Except guess what? It should. Guys who rape and strike and ignore withdrawn consent don’t wear the mark of Cain. They’re all around us: in our classrooms and our faculty meetings, on the bus and at the Starbucks, in the grocery store and at the movies. They are people who, in other facets of our lives, we call Good Guys. When we try to tell ourselves that these acts can only be perpetrated by monsters, we tell ourselves a comforting fiction.
Jian Ghomeshi is a Good Guy in Canadian arts and culture. Jian Ghomeshi is a violent predator. There is evidence in support of both these claims. These claims can both be true. And the reality is that we all just have to be uncomfortable with this; we can’t make these women’s claims disappear and we can’t erase Jian’s contributions to our cultural lives. And god, does it ever suck to not be able to square the circle.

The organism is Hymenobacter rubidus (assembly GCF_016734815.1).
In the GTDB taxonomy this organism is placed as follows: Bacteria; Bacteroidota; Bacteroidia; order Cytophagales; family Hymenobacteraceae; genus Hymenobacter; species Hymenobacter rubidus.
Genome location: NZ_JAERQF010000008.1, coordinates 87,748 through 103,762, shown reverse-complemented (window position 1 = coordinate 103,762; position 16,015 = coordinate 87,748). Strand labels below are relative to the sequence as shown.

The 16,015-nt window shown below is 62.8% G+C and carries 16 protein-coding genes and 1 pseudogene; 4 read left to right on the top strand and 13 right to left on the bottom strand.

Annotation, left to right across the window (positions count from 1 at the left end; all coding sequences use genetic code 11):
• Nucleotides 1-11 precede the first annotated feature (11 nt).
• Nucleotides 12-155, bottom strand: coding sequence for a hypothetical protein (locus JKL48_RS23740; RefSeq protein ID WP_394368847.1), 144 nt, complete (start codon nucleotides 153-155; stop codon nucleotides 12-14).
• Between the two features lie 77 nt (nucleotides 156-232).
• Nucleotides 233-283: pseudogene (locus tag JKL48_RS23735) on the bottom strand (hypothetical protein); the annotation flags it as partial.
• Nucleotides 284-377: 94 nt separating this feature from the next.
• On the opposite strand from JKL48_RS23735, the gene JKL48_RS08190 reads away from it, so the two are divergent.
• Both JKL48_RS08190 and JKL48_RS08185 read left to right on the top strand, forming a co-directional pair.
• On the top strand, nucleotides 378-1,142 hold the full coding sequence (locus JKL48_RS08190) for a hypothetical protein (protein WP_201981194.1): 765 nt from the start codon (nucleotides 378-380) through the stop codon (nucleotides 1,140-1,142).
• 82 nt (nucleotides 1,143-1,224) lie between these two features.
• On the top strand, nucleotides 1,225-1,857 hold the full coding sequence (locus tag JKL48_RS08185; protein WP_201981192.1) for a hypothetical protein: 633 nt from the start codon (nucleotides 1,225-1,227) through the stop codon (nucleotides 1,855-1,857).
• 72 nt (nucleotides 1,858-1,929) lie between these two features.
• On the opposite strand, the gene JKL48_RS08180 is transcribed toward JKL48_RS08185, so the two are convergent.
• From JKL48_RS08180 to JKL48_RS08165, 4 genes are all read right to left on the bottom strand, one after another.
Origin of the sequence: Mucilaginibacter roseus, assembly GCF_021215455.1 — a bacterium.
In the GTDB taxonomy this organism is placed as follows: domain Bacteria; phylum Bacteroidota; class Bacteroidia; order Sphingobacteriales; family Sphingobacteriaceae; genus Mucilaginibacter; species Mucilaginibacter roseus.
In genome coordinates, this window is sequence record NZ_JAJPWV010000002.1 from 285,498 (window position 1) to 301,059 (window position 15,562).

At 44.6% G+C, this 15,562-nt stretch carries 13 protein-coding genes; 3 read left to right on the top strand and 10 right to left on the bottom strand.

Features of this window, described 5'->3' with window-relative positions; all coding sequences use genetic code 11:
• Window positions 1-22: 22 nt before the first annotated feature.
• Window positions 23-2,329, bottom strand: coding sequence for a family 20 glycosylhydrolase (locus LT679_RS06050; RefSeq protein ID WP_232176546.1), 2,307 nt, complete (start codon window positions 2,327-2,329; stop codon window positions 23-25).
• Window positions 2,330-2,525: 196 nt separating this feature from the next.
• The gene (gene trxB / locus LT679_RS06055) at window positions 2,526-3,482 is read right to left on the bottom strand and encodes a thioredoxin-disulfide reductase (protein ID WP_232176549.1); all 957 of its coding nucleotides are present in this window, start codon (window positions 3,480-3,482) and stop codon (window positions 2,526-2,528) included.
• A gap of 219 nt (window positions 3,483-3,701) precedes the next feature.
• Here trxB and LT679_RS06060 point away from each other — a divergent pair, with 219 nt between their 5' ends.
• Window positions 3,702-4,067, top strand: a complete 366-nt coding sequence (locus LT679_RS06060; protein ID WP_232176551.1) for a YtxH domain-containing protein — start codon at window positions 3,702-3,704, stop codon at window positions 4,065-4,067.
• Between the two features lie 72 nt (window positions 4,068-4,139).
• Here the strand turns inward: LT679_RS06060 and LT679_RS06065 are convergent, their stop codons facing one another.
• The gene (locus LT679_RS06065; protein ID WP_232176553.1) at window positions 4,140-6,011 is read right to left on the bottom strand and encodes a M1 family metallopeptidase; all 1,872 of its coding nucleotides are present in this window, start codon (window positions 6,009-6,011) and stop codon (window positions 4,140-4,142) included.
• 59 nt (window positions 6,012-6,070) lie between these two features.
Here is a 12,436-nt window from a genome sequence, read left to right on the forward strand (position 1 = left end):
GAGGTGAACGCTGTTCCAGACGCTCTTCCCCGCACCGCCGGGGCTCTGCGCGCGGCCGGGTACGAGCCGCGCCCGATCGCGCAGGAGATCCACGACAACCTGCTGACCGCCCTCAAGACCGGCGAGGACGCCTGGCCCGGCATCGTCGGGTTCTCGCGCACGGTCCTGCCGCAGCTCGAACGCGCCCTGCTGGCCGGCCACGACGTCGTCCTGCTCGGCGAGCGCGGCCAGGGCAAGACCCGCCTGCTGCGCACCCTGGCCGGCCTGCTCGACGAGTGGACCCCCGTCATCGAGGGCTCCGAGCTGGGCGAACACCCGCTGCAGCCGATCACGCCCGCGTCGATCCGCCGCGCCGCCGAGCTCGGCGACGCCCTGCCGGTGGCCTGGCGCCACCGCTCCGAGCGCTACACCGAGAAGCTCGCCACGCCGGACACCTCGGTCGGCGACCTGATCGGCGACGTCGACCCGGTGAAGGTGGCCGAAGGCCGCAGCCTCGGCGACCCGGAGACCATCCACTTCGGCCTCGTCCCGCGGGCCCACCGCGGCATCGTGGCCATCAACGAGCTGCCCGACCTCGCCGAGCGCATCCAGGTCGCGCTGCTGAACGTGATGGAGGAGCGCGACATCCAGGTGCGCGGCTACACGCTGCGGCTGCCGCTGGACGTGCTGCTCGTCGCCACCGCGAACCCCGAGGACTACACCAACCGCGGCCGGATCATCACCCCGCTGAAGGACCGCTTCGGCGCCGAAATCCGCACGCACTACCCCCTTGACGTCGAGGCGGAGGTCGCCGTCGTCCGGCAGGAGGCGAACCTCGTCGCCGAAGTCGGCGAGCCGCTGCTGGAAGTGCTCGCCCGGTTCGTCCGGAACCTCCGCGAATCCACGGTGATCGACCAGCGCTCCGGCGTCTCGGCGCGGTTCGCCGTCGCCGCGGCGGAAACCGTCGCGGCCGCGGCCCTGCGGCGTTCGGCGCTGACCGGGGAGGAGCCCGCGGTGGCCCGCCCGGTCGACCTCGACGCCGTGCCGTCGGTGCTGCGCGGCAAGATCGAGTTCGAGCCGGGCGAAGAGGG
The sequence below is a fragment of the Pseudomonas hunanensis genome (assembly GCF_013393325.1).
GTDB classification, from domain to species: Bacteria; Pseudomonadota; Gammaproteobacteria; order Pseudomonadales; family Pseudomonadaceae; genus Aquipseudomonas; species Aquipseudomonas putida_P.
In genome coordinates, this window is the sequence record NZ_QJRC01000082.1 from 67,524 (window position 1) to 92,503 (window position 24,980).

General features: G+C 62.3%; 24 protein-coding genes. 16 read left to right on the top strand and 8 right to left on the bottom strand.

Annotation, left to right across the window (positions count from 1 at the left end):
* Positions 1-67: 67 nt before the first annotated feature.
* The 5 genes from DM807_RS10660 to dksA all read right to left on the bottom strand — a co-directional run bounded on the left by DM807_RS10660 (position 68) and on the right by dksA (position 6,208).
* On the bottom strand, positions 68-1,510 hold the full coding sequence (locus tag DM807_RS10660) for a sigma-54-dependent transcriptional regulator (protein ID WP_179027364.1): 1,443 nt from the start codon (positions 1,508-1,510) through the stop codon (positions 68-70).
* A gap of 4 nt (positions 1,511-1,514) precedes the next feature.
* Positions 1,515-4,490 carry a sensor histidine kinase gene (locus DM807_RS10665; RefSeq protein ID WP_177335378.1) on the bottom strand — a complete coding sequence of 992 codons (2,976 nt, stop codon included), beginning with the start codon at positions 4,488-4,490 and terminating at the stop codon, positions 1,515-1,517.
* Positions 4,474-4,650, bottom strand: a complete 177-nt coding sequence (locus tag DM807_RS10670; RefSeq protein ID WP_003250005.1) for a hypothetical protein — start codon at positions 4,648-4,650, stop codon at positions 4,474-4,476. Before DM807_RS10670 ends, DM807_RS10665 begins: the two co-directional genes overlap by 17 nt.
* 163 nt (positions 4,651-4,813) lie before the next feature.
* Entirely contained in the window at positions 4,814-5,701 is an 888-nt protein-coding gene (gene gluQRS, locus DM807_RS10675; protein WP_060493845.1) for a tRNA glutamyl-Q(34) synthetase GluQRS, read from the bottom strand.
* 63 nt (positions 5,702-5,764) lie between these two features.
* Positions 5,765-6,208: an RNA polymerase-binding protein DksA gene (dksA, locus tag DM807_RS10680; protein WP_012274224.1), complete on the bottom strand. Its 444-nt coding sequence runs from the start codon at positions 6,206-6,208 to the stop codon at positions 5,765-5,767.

I feel betrayed. Disappointed. Let down.
I feel desperately naive.
I feel foolish.
I feel like part of the problem.
The reality is (and this is also the tragedy) that Jian will be fine. Just like Sean Penn is fine and Woody Allen is fine and Roman Polanski is fine. And people will always say, “Well, we don’t know what happens behind closed doors.” And people will always say, “Why didn’t they go to the police?” And people will always say, “She’s just trying to get her fifteen minutes.”
And there will always be a group of people who hate women so much that it makes more sense to them that eight (or more) women would collude on a story of sexual violence for literally no benefit or gain — ladies, remember that time we all promised to bring down Jian Ghomeshi because reasons — than that one guy whose folk rock sounds they grooved to in the mid-nineties is also a violent sexual predator.
But we can choose not to be those people. We can choose to look at the facts and say, “It is reasonable to believe the women.” We can extend the presumption of innocence to alleged victims that we do to alleged perpetrators.
Some advice to Jian, in the words of Früvous:
Look straight at the coming disaster,
Realize what you’ve lost.
You keep handin’ out horseshoes,